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Apple is bolstering its growing business with corporate IT customers through a new partnership with Deloitte, as the iPhone maker moves to capitalise on BlackBerry’s withdrawal from the smartphone market.

“The real opportunity for us is expanding how [mobile] devices are used,” said Tim Cook, Apple’s chief executive, in an interview, “so that they are used for more than email, browsing, messaging and calendaring, and really getting at how people work.”

As part of the deal, Deloitte will create a “first-of-its-kind” practice focused on Apple products staffed by more than 5,000 strategic advisors, to deploy iPhones and iPads in situations from inventory management to retail stores, reports Tim Bradshaw in Cupertino.

The two companies will also create a new consulting unit, EnterpriseNext, to help Deloitte clients more rapidly prototype custom services across more than 20 industries.

“Two big forces, mobility and digitalisation, are fundamentally changing the enterprise,” Punit Renjen, chief executive of Deloitte Global, told the FT. After Apple has already changed the way people live with its iPhones, he said, “we are trying to do that in the way that work gets done.”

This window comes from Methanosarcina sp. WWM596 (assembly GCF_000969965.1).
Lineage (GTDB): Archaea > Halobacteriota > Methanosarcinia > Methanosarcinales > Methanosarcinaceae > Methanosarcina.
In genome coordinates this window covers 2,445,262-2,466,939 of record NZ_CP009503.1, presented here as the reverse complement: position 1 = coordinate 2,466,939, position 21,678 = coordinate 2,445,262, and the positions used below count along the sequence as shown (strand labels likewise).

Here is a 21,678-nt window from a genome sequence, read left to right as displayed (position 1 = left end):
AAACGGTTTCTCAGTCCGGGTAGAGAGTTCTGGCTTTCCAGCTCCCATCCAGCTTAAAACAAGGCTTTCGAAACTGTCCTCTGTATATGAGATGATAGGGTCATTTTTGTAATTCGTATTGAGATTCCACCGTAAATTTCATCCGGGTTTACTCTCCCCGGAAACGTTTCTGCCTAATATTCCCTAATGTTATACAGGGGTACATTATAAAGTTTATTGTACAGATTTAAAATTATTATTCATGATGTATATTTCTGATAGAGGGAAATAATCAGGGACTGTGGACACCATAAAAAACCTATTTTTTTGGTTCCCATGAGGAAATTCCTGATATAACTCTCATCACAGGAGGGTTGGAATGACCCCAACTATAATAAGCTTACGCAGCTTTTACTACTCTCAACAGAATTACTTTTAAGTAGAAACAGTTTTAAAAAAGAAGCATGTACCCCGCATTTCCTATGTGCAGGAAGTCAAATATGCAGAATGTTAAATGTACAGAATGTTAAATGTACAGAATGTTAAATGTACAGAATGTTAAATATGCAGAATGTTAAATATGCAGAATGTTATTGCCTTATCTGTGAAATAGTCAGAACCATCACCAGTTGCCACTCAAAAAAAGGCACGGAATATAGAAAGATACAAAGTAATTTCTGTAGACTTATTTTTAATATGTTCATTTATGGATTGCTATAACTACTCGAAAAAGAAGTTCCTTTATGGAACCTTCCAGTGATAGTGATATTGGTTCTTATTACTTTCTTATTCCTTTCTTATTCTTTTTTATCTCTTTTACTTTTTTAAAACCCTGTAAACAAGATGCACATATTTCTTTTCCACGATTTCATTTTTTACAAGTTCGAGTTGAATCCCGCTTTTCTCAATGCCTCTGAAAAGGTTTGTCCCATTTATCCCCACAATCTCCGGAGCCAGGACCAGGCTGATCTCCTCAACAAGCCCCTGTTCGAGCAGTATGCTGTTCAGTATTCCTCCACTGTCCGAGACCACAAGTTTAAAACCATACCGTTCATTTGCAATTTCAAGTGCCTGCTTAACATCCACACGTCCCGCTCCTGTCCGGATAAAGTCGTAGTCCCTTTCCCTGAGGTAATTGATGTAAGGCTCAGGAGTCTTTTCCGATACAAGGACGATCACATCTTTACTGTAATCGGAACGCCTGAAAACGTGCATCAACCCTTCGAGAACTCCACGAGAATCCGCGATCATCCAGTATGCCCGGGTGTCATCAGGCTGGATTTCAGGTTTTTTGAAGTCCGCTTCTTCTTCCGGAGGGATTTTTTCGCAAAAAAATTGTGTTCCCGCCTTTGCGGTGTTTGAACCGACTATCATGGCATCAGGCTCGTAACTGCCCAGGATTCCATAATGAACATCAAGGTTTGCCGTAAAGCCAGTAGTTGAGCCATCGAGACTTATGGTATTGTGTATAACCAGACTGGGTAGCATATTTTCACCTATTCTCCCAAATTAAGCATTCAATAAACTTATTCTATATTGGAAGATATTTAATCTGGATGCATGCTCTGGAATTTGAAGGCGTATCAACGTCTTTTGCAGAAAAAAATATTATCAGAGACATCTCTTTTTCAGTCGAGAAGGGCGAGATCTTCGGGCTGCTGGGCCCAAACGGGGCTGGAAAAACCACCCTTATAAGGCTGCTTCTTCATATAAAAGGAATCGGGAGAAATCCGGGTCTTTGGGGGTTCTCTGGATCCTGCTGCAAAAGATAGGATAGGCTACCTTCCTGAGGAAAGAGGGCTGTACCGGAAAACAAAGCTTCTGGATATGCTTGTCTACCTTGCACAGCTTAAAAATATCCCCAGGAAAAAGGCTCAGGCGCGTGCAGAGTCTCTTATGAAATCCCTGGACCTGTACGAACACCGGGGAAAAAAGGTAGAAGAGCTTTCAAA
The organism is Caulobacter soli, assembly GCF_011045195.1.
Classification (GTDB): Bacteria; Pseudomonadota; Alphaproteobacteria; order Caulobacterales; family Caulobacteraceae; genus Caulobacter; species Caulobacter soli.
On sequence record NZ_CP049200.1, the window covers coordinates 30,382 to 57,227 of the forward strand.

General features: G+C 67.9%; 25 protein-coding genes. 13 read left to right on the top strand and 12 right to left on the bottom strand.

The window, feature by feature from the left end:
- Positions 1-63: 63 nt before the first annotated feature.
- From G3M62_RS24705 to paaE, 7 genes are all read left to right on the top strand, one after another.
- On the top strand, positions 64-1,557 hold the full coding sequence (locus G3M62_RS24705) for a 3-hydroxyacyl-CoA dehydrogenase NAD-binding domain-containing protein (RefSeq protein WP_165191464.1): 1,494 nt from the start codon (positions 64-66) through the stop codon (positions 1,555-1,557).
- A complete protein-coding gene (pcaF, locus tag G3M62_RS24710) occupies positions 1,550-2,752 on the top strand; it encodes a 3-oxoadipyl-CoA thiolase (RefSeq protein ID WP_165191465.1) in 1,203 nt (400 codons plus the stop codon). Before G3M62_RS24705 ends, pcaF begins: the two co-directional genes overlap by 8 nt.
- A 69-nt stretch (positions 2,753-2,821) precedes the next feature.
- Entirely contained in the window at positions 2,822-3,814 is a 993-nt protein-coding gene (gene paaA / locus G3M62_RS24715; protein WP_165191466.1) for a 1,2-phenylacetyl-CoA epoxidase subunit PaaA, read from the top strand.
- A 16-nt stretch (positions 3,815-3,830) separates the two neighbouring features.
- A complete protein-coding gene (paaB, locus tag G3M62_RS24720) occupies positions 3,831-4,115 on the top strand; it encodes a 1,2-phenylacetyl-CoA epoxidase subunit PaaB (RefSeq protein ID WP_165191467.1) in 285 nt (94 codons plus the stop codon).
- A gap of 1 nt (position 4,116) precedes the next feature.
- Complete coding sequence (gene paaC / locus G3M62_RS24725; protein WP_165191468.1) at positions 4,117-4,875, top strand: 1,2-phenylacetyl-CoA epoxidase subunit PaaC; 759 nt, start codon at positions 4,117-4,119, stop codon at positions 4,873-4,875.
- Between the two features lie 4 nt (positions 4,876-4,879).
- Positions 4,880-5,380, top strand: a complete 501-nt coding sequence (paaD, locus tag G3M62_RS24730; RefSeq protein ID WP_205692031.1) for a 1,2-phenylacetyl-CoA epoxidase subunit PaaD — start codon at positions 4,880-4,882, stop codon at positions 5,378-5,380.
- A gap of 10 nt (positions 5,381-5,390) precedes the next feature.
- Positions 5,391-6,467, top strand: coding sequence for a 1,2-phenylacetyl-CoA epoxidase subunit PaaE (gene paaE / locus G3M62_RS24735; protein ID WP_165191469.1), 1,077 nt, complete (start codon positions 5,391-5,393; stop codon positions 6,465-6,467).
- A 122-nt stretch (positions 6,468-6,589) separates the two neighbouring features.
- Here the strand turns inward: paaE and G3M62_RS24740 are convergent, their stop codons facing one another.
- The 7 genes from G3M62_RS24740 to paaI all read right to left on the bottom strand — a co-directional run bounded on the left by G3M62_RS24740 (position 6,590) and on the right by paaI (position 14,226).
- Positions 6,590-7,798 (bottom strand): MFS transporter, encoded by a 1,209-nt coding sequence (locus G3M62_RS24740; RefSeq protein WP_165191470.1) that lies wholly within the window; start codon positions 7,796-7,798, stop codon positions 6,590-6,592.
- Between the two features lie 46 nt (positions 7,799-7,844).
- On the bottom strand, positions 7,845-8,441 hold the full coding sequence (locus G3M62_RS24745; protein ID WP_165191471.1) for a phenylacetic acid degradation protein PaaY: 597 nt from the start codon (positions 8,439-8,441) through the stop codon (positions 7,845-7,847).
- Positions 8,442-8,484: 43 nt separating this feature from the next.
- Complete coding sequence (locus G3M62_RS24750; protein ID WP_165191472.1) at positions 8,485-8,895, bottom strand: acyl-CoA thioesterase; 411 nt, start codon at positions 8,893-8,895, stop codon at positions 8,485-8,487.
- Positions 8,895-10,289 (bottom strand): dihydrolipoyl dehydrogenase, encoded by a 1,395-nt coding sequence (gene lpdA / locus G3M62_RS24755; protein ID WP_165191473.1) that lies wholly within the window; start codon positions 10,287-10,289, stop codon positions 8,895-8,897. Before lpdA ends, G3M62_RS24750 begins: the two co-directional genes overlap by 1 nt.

Mr Cook said that while apps for consumers have flourished since the App Store launched in 2008, “the enterprise really trailed that in a major way… Many people were living a digital life at home and an analogue life at work.”

Deloitte is Apple’s fourth significant partner in business technology after Mr Cook struck a 2014 deal with IBM to create a range of industry-specific apps for iPhones and iPads. In the two years since, Apple has also secured tie-ups with Cisco, the networking technology provider, and SAP, thebusiness software firm.

“Deloitte is able to work with all of these building blocks,” Mr Cook said, calling the partnership the “next logical step” as Apple looks for larger corporate customers. “They are the trusted advisor for so many Fortune 500 and global 500 companies.”

Wednesday’s announcement of Apple’s deal with Deloitte came just hours after BlackBerry said that it would stop selling its mobile devices in order to focus on software.

BlackBerry’s hardware has been in decline for several years despite its repeated attempts to respond to the iPhone, both by switching to touch-screen devices then trying to double down on the physical keyboards for which it is best known.

“I think their sales have been fairly low for a while,” Mr Cook said of BlackBerry. “We are very focused on the opportunity and we see it as massive.”

Apple is searching for new sources of growth for the iPhone after its flagship product has seen its first decline in sales since its 2007 launch, amid a broader slide in smartphone sales.

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